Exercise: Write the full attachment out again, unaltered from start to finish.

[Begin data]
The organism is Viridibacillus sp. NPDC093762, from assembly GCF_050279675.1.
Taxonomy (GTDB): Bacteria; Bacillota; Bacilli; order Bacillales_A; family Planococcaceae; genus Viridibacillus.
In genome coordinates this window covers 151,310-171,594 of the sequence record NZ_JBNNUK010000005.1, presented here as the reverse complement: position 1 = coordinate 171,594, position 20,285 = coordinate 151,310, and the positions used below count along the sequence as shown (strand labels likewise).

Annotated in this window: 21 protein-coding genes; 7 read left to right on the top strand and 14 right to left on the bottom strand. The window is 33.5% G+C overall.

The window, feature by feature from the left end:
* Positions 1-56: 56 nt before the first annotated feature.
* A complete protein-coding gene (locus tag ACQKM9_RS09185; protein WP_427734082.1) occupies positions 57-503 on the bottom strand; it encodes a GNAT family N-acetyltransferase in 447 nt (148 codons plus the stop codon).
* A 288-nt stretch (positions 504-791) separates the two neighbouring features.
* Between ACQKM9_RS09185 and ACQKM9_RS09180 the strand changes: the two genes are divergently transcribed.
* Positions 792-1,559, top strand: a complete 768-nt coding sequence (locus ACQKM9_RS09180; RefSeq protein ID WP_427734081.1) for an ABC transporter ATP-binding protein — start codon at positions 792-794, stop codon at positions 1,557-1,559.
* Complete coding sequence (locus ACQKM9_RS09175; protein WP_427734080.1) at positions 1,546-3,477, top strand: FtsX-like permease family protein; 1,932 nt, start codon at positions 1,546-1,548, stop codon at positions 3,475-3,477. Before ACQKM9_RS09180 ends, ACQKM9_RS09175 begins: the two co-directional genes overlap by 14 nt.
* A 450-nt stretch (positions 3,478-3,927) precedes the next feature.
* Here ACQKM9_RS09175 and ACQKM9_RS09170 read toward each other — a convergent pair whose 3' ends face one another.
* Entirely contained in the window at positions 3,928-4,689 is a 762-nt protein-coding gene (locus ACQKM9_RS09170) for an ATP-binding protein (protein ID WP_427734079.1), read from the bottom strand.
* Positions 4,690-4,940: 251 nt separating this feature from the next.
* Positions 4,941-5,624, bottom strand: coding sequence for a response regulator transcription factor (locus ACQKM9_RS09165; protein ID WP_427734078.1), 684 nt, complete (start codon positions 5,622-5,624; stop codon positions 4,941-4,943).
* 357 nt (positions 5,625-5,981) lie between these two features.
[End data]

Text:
The organism is Viridibacillus sp. NPDC093762, from assembly GCF_050279675.1.
Taxonomy (GTDB): Bacteria; Bacillota; Bacilli; order Bacillales_A; family Planococcaceae; genus Viridibacillus.
In genome coordinates this window covers 151,310-171,594 of the sequence record NZ_JBNNUK010000005.1, presented here as the reverse complement: position 1 = coordinate 171,594, position 20,285 = coordinate 151,310, and the positions used below count along the sequence as shown (strand labels likewise).

Annotated in this window: 21 protein-coding genes; 7 read left to right on the top strand and 14 right to left on the bottom strand. The window is 33.5% G+C overall.

The window, feature by feature from the left end:
* Positions 1-56: 56 nt before the first annotated feature.
* A complete protein-coding gene (locus tag ACQKM9_RS09185; protein WP_427734082.1) occupies positions 57-503 on the bottom strand; it encodes a GNAT family N-acetyltransferase in 447 nt (148 codons plus the stop codon).
* A 288-nt stretch (positions 504-791) separates the two neighbouring features.
* Between ACQKM9_RS09185 and ACQKM9_RS09180 the strand changes: the two genes are divergently transcribed.
* Positions 792-1,559, top strand: a complete 768-nt coding sequence (locus ACQKM9_RS09180; RefSeq protein ID WP_427734081.1) for an ABC transporter ATP-binding protein — start codon at positions 792-794, stop codon at positions 1,557-1,559.
* Complete coding sequence (locus ACQKM9_RS09175; protein WP_427734080.1) at positions 1,546-3,477, top strand: FtsX-like permease family protein; 1,932 nt, start codon at positions 1,546-1,548, stop codon at positions 3,475-3,477. Before ACQKM9_RS09180 ends, ACQKM9_RS09175 begins: the two co-directional genes overlap by 14 nt.
* A 450-nt stretch (positions 3,478-3,927) precedes the next feature.
* Here ACQKM9_RS09175 and ACQKM9_RS09170 read toward each other — a convergent pair whose 3' ends face one another.
* Entirely contained in the window at positions 3,928-4,689 is a 762-nt protein-coding gene (locus ACQKM9_RS09170) for an ATP-binding protein (protein ID WP_427734079.1), read from the bottom strand.
* Positions 4,690-4,940: 251 nt separating this feature from the next.
* Positions 4,941-5,624, bottom strand: coding sequence for a response regulator transcription factor (locus ACQKM9_RS09165; protein ID WP_427734078.1), 684 nt, complete (start codon positions 5,622-5,624; stop codon positions 4,941-4,943).
* 357 nt (positions 5,625-5,981) lie between these two features.